New Collectors and Museum Interest Help Drive New York’s Old Master Auctions to $150 Million—a High Not Seen in Years

The latest round of Old Master sales at Christie’s and Sotheby’s marked the most robust in recent seasons, bolstered by top-notch private collection offerings (each house could boast a “white glove” sale), museum interest, and to an increasing extent, fresh interest from new buyers, both crossing over from other collecting categories or bubbling up from new pockets of regional interest around the world.

Christie’s pulled in $62.8 million on Wednesday with an offering of roughly 75 works with no-reserve prices, from the fully-sold collection of J.E. Safra ($18.5 million) and the main Old Masters sale ($44.2 million).

Yesterday, Sotheby’s took in a hefty total of $86.6 million for a main Old Master auction that realized $28.8 million, as well as a “white glove” or 100 percent sold offering of the prestigious Fisch Davidson collection that brought in $49.6 million for 10 lots alone, and was the highest-earning individual auction of the week. Yet another Sotheby’s single owner sale of Dutch paintings from the Theiline Schumann collection added $8 million to the total.

Both houses also held smaller related sales of Old Master drawings, which reflected lower price points and wider circles of interest. Underscoring the serious quality and connoisseur demand at even these smaller day sales, this morning, the Rijksmuseum scooped up an early 17th-century bronze figure of an “écorché” man by Willlem Danielsz. van Tetrode for $1.5 million, while the Cleveland Museum of Art bought the bronze group of Apollo Flaying Marsyas (1691–1700) by Giovanni Battista Foggini for $882,000. More on the marquee museum purchases later.

The total for the main sales at both houses was just under $150 million ($149.4 million). While of course not an exact apples-to-apples comparison, consider that the most recent round of major sales in London last month, pulled in a combined $56 million, and that marked one of the best seasons in years. As Midnight Publishing Group News noted at the time, experiments to reinvent the category—such as developing new art historical narratives, several of which have highlighted female artists, and extensive presale touring of work—seem to be paying off.

“There were more paintings on the market this week than there had been for many years and it was hugely encouraging how many important pictures sold,” said Milo Dickinson, who recently left Christie’s Old Masters department to take on the role of managing director at Dickinson in London. “There is clearly more depth to the Old Master market than is often appreciated,” he added.

“It is always hard to say who is buying what, but there were new faces at the auction and of course some of the old faces were buying for other new faces not seen,” said veteran New York-based dealer Robert Simon. “There is little question that new buyers are beginning to recognize the fundamental value in Old Masters, especially in contrast to contemporary art.”

Further, a calendar move by Christie’s seems to have created greater cohesion and momentum. As Dickinson noted, Christie’s moved their sales back to January after “a failed experiment moving to April.” Now, both auction houses are aligned again in the sale calendar across all major Old Master sales, he said, noting it “had a positive impact on the sales as there was visibly a much better turnout from private clients, museums, and the trade during the week, and there was a renewed buzz and excitement.”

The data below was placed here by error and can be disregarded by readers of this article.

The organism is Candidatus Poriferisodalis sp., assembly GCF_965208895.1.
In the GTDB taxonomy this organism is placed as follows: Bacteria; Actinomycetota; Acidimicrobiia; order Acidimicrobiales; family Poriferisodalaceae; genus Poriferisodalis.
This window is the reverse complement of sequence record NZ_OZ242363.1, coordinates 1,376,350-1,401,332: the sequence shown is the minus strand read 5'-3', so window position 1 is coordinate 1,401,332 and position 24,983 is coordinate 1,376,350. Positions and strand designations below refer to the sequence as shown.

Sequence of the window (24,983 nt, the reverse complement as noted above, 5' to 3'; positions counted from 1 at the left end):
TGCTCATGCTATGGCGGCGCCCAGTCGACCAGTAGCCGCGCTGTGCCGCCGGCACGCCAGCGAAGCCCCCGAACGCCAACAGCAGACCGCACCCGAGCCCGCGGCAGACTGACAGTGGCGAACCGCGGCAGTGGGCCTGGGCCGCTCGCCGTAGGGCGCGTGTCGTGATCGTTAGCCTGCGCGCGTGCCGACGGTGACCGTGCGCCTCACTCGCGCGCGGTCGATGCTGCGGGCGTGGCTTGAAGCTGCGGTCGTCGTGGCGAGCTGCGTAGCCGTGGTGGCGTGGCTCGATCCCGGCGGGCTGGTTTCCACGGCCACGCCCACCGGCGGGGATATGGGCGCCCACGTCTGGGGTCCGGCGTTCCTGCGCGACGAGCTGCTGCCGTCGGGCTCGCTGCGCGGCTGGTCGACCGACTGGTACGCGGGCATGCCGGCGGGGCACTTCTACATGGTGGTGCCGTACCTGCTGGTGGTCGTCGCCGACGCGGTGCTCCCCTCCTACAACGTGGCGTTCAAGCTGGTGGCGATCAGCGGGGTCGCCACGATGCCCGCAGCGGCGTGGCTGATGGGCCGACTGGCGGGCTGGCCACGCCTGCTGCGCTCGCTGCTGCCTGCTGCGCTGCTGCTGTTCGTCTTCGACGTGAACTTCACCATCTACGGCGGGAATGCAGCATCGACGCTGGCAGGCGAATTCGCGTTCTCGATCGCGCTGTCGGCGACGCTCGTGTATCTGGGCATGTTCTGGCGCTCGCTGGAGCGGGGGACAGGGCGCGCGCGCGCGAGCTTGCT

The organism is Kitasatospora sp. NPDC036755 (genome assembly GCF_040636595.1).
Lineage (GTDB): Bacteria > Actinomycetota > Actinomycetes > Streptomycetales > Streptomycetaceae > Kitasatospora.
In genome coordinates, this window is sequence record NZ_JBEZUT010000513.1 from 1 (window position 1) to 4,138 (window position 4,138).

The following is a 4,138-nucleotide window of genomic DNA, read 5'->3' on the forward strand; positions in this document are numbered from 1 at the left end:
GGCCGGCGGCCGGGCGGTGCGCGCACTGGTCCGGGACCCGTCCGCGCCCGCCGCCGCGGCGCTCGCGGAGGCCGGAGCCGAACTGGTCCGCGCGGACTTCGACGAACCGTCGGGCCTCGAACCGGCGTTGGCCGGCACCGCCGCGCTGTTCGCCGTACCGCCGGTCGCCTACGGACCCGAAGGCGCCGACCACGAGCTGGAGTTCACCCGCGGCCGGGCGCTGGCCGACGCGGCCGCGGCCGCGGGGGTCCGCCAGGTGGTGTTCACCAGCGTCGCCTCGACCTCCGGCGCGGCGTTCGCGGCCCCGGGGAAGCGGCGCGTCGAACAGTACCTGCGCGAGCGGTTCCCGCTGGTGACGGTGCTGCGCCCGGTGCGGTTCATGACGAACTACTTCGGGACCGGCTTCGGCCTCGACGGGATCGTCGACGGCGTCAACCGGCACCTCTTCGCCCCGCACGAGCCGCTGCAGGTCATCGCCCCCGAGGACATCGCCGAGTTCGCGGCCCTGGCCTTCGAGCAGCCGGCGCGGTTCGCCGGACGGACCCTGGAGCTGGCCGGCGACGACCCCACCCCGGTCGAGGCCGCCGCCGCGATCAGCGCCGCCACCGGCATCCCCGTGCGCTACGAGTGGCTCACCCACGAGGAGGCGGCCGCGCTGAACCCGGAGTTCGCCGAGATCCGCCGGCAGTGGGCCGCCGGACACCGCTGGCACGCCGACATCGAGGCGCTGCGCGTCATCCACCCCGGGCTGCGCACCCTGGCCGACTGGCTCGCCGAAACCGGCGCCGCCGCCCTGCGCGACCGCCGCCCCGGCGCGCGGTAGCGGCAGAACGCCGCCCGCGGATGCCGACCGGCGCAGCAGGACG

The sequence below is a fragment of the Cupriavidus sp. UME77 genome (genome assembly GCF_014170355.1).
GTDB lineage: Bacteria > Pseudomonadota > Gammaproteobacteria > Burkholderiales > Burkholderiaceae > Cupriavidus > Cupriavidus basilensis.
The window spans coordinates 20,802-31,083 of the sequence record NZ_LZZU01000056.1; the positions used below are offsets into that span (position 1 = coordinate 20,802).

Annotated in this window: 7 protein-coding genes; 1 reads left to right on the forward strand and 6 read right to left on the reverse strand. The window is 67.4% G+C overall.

Christie’s said the Safra offering “showed the power of the no-reserve strategy,” since all works found buyers. Ten were backed by third-party, or outside bids. The highest price of $2.7 million was paid for an album containing a frontispiece and 138 illustrations for books I to VI of the Fables of Jean de La Fontaine by Jean-Baptiste Oudry. It marked a new auction record for Oudry.

Jean-Baptistie Oudrey, Album containing a frontispiece and 138 illustrations for books I to VI of the Fables of Jean de La Fontaine Image courtesy Christie's.

Jean-Baptistie Oudrey, Album containing a frontispiece and 138 illustrations for books I to VI of the Fables of Jean de La Fontaine. Photo courtesy Christie’s.

It was followed by the $1 million result for J.M.W. Turner’s The Splügen Pass (albeit it missing the low $1.5 million estimate) and the price of $945,000 paid for Joos van Cleve’s Portrait of a gentleman holding gloves, half-length.

Dickinson said that Christie’s “took a significant risk by offering the Safra collection with no reserves and although there were some low prices, Christie’s did well to ensure there was competitive bidding on all the top lots.”

The top lot of the main sale was a double portrait by Goya, Portrait of Doña María Vicenta Barruso Valdés, seated on a sofa with a lap-dog; and Portrait of her mother Doña Leonora Antonia Valdés de Barruso, seated on a chair holding a fan, that sold for a mid-estimate $16.4 million (estimate: $15–20 million), more than doubling the existing $7.7 million auction record for the artist.

Two portraits by Francisco Goya, set a new artist auction record at Christie's Old Master auction on January 25, 2023 in New York.

Two portraits by Francisco Goya, set a new artist auction record at Christie’s Old Master auction on January 25, 2023 in New York. Photo courtesy Christie’s.